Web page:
When preparing for a long-term survival scenario, you should learn how to store fuel properly so it lasts a long time in your stockpile. (h/t to SurvivalSullivan.com)
Gasoline is used to power various things like lawnmowers, cars and generators.
But while this liquid fuel is readily available, gasoline is among the worst for long-term storage compared to other liquid fuels. (Related: Survival essentials: 9 Types of fuel you may need in your stockpile when SHTF.)
If you use gasoline for your car or power tools, how can you store the fuel in your stockpile for a long time? The task isn't impossible, as long as you read up on proper fuel storage and learn about additives.
Before stocking up on a randomly chosen type of gasoline, choose the right blend or type of gasoline that suits your prepping needs.
While the principal factor that will affect the usability of your gas is time, the type of gasoline that you purchase will dictate how long it will last in your stockpile.
In the U.S., there are two common consumer grades of gasoline: Ethanol-gasoline blends and pure gasoline.
While pure gasoline isn't literally "pure," it is a solution that mostly contains gasoline.
The majority of gasoline sold at pumps throughout America today is ethanol-gasoline blends. While it is cheaper, ethanol-gasoline blends have a very short shelf life.
Because all gasoline blends lose their volatility over time due to the degradation of their combustive compounds, this means gas can go bad. However, ethanol-gasoline is even worse because the ethanol separates from the gasoline itself until it floats on top like an oil slick.
Once that happens, the gasoline can't be used. You can't just swirl or mix it together because the ethanol compounds oxidize or decay faster than the gasoline itself.
Keep in mind that ethanol-gasoline blends will soak up water, so this means any condensation that forms in your storage containers will contaminate them worse than if you were storing pure gasoline.
From the outset, ethanol-gasoline blends will have a shelf life of between 30 to 90 days.
If you can find a supplier that still sells pure gasoline, the fuel has a longer average lifespan of about six months. While that is a significant improvement, it's not as long if you want to store large quantities of gas for your survival stockpile.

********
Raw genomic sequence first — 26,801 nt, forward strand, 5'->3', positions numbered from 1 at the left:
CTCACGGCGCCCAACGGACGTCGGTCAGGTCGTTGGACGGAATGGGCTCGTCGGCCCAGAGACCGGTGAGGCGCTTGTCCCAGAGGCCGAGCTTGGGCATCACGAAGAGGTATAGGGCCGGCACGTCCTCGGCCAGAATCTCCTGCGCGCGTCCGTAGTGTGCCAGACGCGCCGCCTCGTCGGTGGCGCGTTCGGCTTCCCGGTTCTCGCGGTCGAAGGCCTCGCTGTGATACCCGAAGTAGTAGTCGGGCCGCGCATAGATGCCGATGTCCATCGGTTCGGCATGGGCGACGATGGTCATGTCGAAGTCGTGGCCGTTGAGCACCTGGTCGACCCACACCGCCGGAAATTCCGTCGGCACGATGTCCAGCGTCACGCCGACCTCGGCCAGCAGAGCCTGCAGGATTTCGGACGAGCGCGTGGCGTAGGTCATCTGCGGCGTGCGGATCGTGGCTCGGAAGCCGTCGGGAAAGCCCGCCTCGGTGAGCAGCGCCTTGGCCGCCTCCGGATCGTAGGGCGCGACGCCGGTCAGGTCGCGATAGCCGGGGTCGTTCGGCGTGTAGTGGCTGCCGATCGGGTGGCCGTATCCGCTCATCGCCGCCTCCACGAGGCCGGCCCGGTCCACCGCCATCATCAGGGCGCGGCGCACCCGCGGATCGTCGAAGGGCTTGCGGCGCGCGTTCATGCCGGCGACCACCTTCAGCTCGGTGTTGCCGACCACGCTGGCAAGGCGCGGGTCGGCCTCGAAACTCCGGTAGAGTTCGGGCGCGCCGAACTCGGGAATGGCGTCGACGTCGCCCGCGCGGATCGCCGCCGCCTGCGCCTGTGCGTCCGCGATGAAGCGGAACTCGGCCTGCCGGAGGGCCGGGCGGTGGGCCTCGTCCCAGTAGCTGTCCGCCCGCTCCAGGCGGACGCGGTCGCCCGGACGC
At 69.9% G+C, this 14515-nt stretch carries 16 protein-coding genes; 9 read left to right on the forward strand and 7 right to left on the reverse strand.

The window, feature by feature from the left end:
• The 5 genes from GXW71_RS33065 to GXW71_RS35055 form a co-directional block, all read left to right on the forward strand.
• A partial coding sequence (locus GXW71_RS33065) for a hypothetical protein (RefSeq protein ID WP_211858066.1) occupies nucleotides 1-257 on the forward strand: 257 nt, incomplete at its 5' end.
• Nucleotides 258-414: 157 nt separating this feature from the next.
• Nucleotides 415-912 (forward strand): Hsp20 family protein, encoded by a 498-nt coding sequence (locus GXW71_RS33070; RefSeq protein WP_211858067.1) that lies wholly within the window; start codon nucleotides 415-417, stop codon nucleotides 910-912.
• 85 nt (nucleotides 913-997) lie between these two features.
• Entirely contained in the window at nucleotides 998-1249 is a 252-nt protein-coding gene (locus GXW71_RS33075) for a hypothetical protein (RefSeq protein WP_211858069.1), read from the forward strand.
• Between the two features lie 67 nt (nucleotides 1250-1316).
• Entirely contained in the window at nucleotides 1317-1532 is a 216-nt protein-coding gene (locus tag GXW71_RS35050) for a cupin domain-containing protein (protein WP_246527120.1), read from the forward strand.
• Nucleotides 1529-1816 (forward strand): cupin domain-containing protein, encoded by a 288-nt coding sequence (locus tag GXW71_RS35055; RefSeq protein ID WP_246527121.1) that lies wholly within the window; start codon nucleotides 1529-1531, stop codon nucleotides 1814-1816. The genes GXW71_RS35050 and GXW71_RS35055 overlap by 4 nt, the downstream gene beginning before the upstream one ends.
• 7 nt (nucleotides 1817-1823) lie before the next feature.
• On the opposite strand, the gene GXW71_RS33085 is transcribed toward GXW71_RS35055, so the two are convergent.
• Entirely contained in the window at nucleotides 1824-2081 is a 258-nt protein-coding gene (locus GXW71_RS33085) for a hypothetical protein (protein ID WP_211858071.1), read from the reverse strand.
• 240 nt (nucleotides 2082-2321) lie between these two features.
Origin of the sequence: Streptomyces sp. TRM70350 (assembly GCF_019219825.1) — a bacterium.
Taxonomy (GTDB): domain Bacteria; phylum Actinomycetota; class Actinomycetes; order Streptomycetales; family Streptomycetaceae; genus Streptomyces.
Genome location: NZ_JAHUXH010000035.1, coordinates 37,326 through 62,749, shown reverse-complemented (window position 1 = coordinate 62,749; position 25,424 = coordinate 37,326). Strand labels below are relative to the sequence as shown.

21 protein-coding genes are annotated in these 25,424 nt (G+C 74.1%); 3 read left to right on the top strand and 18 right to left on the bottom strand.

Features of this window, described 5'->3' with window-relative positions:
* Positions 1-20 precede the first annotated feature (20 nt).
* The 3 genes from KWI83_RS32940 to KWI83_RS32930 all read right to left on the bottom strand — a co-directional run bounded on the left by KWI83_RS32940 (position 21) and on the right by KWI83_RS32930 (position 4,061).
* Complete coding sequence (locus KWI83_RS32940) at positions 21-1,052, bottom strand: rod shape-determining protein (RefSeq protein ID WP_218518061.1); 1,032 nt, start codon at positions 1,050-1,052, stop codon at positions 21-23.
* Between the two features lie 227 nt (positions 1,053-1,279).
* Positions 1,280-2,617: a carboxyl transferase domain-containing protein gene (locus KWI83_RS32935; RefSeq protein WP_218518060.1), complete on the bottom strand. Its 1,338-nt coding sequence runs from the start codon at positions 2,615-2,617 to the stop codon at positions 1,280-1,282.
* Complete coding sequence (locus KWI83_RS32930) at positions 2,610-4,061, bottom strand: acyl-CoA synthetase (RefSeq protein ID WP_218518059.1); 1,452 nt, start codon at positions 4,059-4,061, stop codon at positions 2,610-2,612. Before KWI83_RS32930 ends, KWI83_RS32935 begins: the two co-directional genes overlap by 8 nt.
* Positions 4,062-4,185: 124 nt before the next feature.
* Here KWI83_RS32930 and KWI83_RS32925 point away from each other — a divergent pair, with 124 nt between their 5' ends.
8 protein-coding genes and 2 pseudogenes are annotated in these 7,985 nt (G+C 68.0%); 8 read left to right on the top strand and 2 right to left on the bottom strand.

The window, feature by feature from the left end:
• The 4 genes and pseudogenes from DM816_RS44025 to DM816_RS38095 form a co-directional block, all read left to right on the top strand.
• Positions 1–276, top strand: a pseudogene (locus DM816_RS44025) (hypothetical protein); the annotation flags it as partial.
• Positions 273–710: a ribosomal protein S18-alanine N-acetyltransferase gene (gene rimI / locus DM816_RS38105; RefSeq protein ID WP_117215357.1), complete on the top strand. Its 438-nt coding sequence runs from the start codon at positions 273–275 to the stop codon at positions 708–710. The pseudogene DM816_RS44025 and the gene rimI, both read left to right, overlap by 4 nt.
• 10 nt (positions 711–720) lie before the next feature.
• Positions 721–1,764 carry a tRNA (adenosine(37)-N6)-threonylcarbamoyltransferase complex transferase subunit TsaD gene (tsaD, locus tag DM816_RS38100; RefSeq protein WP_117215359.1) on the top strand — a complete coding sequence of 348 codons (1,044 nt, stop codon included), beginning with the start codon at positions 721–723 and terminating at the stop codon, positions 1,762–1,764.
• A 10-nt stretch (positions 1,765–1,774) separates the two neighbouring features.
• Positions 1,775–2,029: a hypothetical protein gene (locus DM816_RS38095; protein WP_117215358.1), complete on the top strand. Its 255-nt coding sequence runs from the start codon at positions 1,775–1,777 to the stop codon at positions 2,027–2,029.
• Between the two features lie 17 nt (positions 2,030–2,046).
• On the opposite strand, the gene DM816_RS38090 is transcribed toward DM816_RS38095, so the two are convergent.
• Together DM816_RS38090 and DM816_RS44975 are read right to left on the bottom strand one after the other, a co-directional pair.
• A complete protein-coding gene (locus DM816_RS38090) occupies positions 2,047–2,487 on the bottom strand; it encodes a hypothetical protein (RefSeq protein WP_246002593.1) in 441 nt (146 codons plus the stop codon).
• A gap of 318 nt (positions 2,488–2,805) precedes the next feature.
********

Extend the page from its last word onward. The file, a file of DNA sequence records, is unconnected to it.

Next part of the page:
Once you decide on the type of fuel for your supply, get proper storage containers.
Storing gasoline in proper containers will help maximize fuel storage life.
Don't store gasoline in any container that is not approved for fuel, unless it is an emergency and you have no other choices.
When buying containers for your survival stockpile, look for gas cans and larger fuel storage drums. Certain specialized containers like fuel bladders are also an option.
Remember that gasoline is highly volatile and quite corrosive. This makes long-term storage in any container tricky business if you want the container to remain uncompromised and the gasoline uncontaminated.
For smaller quantities of fuel or portability, use plastic or metal gas cans. Look for vented gas cans if possible.
If you want to store massive quantities of fuel that can be fed directly into tools and vehicles using pumps, or distributed to smaller containers for various purposes, invest in a fuel storage drum.
Both storage options have advantages and disadvantages, but you should consider the material the storage container is made out of.
Plastic storage containers are corrosion-proof, meaning they will not rust.
Metal containers, even modern, high-quality ones, can rust. The rust will contaminate gasoline, making it cloudy. Fuel with rust can impair or even damage an engine. This is common in older, degraded or unlined steel containers.
Whichever container you choose, don’t store them in contact with concrete or masonry since this will exacerbate condensation problems.
Get pallets or a couple of scrap pieces of wood for your stockroom and place the gas storage containers on the pallets. Next, store the gas in the right conditions.